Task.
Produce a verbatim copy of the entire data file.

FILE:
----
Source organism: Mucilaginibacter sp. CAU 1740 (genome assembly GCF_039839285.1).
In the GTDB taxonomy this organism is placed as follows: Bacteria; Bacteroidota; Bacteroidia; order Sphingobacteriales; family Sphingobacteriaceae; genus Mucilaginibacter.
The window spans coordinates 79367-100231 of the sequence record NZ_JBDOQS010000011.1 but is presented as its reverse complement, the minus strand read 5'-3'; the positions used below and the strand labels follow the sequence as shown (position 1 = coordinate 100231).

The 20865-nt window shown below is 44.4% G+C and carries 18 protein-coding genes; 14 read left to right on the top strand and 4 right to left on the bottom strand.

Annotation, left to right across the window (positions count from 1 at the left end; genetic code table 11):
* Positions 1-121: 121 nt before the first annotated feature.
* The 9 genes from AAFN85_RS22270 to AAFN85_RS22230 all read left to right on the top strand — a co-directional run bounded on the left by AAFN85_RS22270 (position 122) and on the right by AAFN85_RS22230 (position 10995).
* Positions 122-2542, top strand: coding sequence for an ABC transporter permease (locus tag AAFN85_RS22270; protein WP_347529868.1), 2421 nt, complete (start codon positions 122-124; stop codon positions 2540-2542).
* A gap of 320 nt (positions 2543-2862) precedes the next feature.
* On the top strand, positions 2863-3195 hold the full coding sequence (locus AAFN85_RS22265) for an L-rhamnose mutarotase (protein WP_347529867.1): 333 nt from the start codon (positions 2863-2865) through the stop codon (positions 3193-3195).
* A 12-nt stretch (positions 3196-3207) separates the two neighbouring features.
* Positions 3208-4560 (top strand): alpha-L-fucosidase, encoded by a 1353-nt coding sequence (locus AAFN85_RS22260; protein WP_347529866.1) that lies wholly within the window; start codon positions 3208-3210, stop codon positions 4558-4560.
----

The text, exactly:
Source organism: Mucilaginibacter sp. CAU 1740 (genome assembly GCF_039839285.1).
In the GTDB taxonomy this organism is placed as follows: Bacteria; Bacteroidota; Bacteroidia; order Sphingobacteriales; family Sphingobacteriaceae; genus Mucilaginibacter.
The window spans coordinates 79367-100231 of the sequence record NZ_JBDOQS010000011.1 but is presented as its reverse complement, the minus strand read 5'-3'; the positions used below and the strand labels follow the sequence as shown (position 1 = coordinate 100231).

The 20865-nt window shown below is 44.4% G+C and carries 18 protein-coding genes; 14 read left to right on the top strand and 4 right to left on the bottom strand.

Annotation, left to right across the window (positions count from 1 at the left end; genetic code table 11):
* Positions 1-121: 121 nt before the first annotated feature.
* The 9 genes from AAFN85_RS22270 to AAFN85_RS22230 all read left to right on the top strand — a co-directional run bounded on the left by AAFN85_RS22270 (position 122) and on the right by AAFN85_RS22230 (position 10995).
* Positions 122-2542, top strand: coding sequence for an ABC transporter permease (locus tag AAFN85_RS22270; protein WP_347529868.1), 2421 nt, complete (start codon positions 122-124; stop codon positions 2540-2542).
* A gap of 320 nt (positions 2543-2862) precedes the next feature.
* On the top strand, positions 2863-3195 hold the full coding sequence (locus AAFN85_RS22265) for an L-rhamnose mutarotase (protein WP_347529867.1): 333 nt from the start codon (positions 2863-2865) through the stop codon (positions 3193-3195).
* A 12-nt stretch (positions 3196-3207) separates the two neighbouring features.
* Positions 3208-4560 (top strand): alpha-L-fucosidase, encoded by a 1353-nt coding sequence (locus AAFN85_RS22260; protein WP_347529866.1) that lies wholly within the window; start codon positions 3208-3210, stop codon positions 4558-4560.